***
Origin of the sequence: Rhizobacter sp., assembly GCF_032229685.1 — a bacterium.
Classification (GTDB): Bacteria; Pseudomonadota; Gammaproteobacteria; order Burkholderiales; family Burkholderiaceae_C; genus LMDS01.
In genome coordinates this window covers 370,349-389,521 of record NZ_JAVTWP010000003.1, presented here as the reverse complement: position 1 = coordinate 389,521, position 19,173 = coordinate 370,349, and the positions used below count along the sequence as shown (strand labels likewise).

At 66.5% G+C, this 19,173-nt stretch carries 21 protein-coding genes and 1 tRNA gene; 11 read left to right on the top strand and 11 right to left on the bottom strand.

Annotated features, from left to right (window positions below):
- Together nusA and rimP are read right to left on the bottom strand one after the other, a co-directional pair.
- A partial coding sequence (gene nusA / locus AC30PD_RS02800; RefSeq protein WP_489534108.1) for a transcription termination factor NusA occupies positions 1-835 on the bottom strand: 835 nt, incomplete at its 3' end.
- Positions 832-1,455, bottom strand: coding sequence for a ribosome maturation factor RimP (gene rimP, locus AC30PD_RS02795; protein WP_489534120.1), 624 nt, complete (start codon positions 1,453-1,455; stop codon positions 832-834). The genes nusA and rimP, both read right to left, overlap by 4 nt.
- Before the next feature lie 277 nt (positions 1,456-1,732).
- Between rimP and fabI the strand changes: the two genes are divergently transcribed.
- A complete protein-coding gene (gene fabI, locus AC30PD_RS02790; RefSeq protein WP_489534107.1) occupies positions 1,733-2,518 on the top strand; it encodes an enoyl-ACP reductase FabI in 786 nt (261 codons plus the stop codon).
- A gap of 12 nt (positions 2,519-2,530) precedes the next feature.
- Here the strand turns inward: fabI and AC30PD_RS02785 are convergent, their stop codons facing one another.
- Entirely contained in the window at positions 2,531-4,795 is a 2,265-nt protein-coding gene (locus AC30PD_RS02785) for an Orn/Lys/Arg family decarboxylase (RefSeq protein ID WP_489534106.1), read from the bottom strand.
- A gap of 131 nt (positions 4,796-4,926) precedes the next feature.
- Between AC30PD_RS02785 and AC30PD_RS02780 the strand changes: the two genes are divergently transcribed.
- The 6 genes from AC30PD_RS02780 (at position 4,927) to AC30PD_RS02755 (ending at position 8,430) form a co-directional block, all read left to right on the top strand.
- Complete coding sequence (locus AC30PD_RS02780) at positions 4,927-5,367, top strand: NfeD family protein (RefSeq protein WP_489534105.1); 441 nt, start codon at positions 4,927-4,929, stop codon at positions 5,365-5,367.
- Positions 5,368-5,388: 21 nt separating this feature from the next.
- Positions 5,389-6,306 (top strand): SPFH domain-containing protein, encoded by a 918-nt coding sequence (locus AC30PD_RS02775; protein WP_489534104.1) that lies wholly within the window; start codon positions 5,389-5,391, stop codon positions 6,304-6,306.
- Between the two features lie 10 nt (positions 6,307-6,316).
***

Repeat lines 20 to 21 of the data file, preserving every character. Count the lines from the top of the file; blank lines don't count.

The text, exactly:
- Positions 5,389-6,306 (top strand): SPFH domain-containing protein, encoded by a 918-nt coding sequence (locus AC30PD_RS02775; protein WP_489534104.1) that lies wholly within the window; start codon positions 5,389-5,391, stop codon positions 6,304-6,306.
- Between the two features lie 10 nt (positions 6,307-6,316).